GARDAI received 373 warrants from European police forces searching for dangerous criminals hiding out here -- including 'Fat' Freddie Thompson.
Figures obtained by the Herald from the Department of Justice, Equality and Law Reform show that hundreds of foreign fugitives are in Ireland.
A source told the Herald that the fugitives were wanted in relation to offences such as murder, drug crime and sex offences.
The Department of Justice received 373 European arrest warrants in 2010, including a warrant issued by Spain for the arrest of notorious Dublin gang boss Freddie Thompson.
The vast majority of the warrants received by the state came from Poland with 240 EAWs being received here in 2010.
The country with the second highest number of fugitives believed to be hiding out in Ireland is the UK, with authorities searching for 43 suspects here.
In 2010, the gardai issued 51 EAWs on criminals who have skipped the jurisdiction, an increase on the 33 warrants issued in 2009.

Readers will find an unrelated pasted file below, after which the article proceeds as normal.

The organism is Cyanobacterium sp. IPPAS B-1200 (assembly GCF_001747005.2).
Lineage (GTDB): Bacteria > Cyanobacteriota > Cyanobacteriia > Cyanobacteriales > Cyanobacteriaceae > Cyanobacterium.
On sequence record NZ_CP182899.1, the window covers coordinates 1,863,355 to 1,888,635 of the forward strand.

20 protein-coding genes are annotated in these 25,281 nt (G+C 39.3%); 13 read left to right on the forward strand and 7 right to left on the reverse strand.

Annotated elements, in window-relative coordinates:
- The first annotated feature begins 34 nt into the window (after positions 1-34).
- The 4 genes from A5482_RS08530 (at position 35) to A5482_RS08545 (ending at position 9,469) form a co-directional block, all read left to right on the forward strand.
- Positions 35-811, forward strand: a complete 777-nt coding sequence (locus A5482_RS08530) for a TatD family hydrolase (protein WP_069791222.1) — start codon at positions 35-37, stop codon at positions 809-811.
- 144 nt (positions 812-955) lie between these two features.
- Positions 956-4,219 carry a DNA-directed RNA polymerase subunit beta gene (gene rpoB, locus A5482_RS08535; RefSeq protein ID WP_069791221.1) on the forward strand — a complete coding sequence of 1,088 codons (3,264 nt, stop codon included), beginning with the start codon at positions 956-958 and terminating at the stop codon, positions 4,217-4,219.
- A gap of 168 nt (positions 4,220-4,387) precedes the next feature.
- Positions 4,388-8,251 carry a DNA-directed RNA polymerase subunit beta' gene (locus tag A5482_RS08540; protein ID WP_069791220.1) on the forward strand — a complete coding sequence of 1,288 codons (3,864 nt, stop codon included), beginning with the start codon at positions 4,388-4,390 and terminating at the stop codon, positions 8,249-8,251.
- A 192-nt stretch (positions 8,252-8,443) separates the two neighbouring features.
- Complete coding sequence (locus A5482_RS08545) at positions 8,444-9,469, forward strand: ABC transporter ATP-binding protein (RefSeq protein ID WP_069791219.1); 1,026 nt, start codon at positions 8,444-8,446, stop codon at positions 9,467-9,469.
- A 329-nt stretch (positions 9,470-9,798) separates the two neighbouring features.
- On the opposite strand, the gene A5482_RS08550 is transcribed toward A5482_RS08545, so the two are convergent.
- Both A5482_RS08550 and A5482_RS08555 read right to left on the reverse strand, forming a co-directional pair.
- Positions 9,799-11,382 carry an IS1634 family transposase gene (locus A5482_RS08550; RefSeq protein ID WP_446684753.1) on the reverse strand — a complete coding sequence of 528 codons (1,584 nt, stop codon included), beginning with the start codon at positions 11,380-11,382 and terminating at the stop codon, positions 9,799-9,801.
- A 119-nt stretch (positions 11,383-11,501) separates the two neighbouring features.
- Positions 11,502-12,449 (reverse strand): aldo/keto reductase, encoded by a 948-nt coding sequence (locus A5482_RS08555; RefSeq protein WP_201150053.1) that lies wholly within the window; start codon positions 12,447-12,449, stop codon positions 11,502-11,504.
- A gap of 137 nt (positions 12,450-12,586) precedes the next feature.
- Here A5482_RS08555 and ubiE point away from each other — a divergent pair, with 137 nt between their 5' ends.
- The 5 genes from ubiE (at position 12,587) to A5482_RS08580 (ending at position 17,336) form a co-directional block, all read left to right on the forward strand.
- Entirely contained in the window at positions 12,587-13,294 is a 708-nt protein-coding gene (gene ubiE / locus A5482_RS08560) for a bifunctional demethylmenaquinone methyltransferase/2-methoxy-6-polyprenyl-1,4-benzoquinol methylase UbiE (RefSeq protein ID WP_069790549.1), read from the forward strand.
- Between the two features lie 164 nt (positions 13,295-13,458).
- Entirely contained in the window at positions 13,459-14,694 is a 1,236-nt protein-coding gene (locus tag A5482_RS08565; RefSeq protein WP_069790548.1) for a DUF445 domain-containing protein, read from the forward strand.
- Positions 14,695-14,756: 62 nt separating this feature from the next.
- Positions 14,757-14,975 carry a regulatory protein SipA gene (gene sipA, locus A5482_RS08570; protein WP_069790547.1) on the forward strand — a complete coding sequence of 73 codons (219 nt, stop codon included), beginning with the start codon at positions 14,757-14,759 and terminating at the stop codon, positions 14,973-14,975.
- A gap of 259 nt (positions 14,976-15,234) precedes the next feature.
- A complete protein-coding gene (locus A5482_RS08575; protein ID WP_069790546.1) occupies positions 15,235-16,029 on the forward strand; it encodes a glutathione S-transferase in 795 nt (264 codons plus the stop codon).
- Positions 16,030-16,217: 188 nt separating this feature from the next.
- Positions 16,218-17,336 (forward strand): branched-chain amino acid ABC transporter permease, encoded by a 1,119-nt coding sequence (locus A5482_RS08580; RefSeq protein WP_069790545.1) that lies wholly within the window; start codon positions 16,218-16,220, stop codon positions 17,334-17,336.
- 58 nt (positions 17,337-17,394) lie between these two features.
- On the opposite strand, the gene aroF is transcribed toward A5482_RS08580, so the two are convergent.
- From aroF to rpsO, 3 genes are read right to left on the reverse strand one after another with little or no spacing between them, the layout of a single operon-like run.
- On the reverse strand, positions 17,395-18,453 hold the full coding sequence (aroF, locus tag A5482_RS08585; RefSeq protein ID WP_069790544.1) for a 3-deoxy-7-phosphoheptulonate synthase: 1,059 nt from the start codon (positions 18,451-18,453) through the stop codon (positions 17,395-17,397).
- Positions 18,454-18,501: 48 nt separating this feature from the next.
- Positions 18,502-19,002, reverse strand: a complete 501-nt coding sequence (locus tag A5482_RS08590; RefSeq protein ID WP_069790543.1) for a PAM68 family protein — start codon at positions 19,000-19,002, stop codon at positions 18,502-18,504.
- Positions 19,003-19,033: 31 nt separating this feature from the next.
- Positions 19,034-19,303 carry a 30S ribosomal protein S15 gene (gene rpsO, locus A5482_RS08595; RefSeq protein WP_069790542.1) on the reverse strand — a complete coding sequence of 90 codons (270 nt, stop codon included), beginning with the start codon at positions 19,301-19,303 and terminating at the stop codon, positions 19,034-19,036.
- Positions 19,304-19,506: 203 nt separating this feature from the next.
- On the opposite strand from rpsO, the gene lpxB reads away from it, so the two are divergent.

Of these 51 warrants, 38 were sent to the authorities in the UK.
One of the most infamous European arrest warrants to be received and endorsed by the High Court involved the brother of Sinn Fein president Gerry Adams last April.
The PSNI sent the warrant for the arrest of Liam Adams to the Department of Justice and it was endorsed by the High Court here.
He turned himself in to gardai in Dublin after a warrant was issued by the PSNI. He was arrested and is set to face charges of multiple counts of rape, indecent assault and gross indecency against his daughter, Aine Tyrell, who has waived her right to anonymity.
Liam Adams has denied the charges and is fighting his extradition.
A European arrest warrant was issued for Thompson and his associate Gary Hutch for their knowledge of major Irish crime boss Christy Kinahan's billion-euro drug empire and the murder of hitman and Thompson gang enforcer Paddy Doyle in Estepona, Spain, in 2008.
Thompson can be arrested on sight by any police service including the gardai but has evaded capture up until now.